The really shocking thing is not staggering data, or the shocking political and human implications--but that none of this is new or surprising. These trends have been documented and pointed out for at least a generation. I remember when such statistics and projections were first broached in the region in the late-1970s, eliciting raised eyebrows, but not much else.

Burning cars in Paris and interrupted terror bombings in Sydney may achieve that which a generation of indigenous, patient scholarship, analysis and activism in the Middle East and North Africa have not elicited: serious political and economic reforms that assert the basic rights of Arab citizens to live in societies defined by decency and equality, and the indelible humanity of Arab youth who have been deformed beyond recognition by the inequities of their own tortured political cultures.

Will the Real Foreign Fighters in Iraq Please Stand Up?

My vote for the Strange Statement of the Week Award goes to Brigadier General Mark Hertling, deputy commander of the First Armored Division of the U.S. Army, stationed in Iraq. The general told reporters that the coordinated bombings in Baghdad on Oct. 27 were the work of "foreign fighters."

In his Oct. 28 press conference, President Bush, too, blamed "foreign terrorists" for the devastating suicide bombings in Baghdad.

It's as if both the Brigadier General and President Bush were favorite sons of Tikrit, raised on date palms and memories of the ancient era of ruler Haroon al-Rashid, a golden age. The general, especially, should get the award for the sheer audacity and haughty self-indulgence as a foreign fighter in Iraq blaming other foreign fighters for the violence there.

We must navigate this slippery ground if we wish to end the military, moral and political violence that defines so many aspects of Iraq today. The Americans in Iraq, like the Israelis in Gaza, want the world to believe that evil people who hate goodness, democracy and freedom are waging a campaign against them, which must be stamped out with force. In this view, evil emanates unilaterally from twisted minds and manifests itself in the form of terror attacks such as we witness in Iraq.

The rest of the world is not buying this line, because it is the sort of lying that our parents taught us to resist, and the sort of political and moral terror that the United Nations Charter was designed to negate. The rest of the world takes a more complete and accurate view of the violence in Palestine-Israel and Iraq. It notes that occupation, resistance, and assorted degrees of terror (by sovereign states and non-state groups) occur in a linear manner: Occupation breeds resistance. This subsequently and predictably becomes a cycle of violence that engulfs occupier, occupied, innocent bystanders and other interested third parties who join the fray.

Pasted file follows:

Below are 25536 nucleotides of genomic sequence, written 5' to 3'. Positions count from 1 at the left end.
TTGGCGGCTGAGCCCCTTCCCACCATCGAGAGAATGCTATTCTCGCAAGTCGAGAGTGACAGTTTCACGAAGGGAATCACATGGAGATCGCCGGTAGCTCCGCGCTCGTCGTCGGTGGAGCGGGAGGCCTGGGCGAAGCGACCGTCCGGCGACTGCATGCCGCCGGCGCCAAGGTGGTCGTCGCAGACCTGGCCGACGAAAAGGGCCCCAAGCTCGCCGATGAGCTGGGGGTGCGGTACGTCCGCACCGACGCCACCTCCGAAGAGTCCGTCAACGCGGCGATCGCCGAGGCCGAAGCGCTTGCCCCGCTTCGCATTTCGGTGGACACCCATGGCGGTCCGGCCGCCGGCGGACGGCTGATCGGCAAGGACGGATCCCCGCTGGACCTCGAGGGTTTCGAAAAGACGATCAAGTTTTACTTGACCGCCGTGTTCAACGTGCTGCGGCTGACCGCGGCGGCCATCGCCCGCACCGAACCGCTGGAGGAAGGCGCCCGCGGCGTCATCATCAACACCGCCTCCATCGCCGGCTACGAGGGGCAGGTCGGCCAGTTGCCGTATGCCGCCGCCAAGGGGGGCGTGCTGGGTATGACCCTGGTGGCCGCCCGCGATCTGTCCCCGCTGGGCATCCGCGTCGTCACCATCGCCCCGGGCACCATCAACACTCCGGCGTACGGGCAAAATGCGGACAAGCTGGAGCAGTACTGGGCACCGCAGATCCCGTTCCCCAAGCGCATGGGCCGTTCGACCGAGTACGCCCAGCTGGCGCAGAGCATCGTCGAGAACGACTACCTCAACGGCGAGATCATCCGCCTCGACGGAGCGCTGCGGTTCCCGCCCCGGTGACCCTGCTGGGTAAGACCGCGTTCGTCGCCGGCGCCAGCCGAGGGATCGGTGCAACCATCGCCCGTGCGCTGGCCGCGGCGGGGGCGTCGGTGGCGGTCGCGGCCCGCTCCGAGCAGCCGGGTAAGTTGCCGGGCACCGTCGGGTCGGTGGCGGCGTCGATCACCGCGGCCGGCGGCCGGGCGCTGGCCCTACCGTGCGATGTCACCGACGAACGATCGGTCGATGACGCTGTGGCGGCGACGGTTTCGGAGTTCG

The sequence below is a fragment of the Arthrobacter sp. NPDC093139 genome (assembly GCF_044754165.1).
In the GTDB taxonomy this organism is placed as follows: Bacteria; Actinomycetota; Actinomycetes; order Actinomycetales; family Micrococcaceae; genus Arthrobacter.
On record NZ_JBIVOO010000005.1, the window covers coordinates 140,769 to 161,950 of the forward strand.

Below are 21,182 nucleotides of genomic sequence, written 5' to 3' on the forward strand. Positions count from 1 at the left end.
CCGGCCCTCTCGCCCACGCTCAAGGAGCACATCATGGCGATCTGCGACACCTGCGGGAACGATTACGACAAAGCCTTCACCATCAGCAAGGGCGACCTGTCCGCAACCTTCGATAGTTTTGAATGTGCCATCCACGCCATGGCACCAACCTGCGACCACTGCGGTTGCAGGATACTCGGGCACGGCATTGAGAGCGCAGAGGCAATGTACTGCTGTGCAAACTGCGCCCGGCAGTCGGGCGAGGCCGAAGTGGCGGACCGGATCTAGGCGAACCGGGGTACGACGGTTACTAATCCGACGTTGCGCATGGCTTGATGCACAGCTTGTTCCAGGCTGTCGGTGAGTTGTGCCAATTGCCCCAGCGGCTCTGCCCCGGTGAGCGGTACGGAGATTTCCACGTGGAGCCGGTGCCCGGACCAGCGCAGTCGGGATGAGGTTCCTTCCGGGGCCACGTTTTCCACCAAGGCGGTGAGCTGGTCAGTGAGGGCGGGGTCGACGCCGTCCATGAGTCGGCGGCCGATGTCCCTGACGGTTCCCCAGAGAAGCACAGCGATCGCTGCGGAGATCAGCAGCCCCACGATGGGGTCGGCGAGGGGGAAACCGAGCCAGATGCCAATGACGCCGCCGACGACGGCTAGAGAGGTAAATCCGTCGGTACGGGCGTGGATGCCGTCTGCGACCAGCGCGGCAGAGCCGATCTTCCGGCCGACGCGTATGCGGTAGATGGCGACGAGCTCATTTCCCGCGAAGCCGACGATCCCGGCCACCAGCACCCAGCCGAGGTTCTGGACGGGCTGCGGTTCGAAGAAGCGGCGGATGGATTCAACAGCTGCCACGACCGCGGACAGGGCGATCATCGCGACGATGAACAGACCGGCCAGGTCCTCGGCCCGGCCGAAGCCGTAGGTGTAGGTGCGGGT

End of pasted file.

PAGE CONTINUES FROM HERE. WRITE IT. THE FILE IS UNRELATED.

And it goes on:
Indeed, the reality in Iraq is more nuanced than Bush administration versions, less simplistic, and goes something like this: Saddam Hussein ran an evil and terrible regime that caused the Iraqi people great suffering. The world is delighted that he is gone. His removal by the unilateral force of Anglo-American arms has generated a different kind of suffering for many Iraqis, including security concerns, infrastructural problems, political uncertainties and tensions and humiliations that are inherent in foreign occupations and the sort of social engineering the United States is trying to achieve in re-creating Iraq.

The Anglo-American assault has also generated new concerns among other people in the region who fear the consequences of a simplistic American formula for changing regimes and remaking societies largely in their own image.

Washington arrogantly portrays the choice in Iraq as either the evil of Saddam Hussein or the promise of security of Paul Bremer, the U.S. civilian administrator of Iraq. This, too, the world is not buying. The reality is not so black and white, regardless of how comfortable the White House is with such simple-mindedness. This paint-and-think-by-numbers approach to the world has unraveled before the realities on the ground.

Most of the people in the Middle East and throughout the world today reject the American attempt to blame small groups of terrorists for the violence in Iraq without considering the wider context of the terror. I would guess that most of the world sincerely condemns the terror, delights in the Iraqi people's liberation from the terrible former regime, and sees the end of the violence coming through a speedy, orderly Anglo-American exit from Iraq, and a resumption of Iraqi sovereignty, as per the wishes of the Iraqis themselves.

In other words, the problem in Iraq is both the "foreign terrorists" who bomb innocent civilians and foreign occupiers, and also the "foreign fighters" from the United States, United Kingdom, Poland, Spain and other distant and alien lands who perpetuate the distortions and stresses that are inherent in the regime-change phenomenon. The record is increasingly clear: three American-driven regime changes in Afghanistan, Palestine and Iraq have given the world three twisted and violent lands.

Political terror and the terror of bombs have now come together in the lands where America and Israel have sought and made regime changes. Paul Bremer and Osama bin Laden clearly are not synonymous or morally equivalent. They operate according to very different goals, stimuli, and values. But the consequences of their policies end up being very similar -- especially when viewed through the eyes of innocent civilians dying on the streets of their own cities, whether in New York or Baghdad.

Rami Khouri is a political scientist and executive editor of the Daily
Star newspaper in Beirut, Lebanon.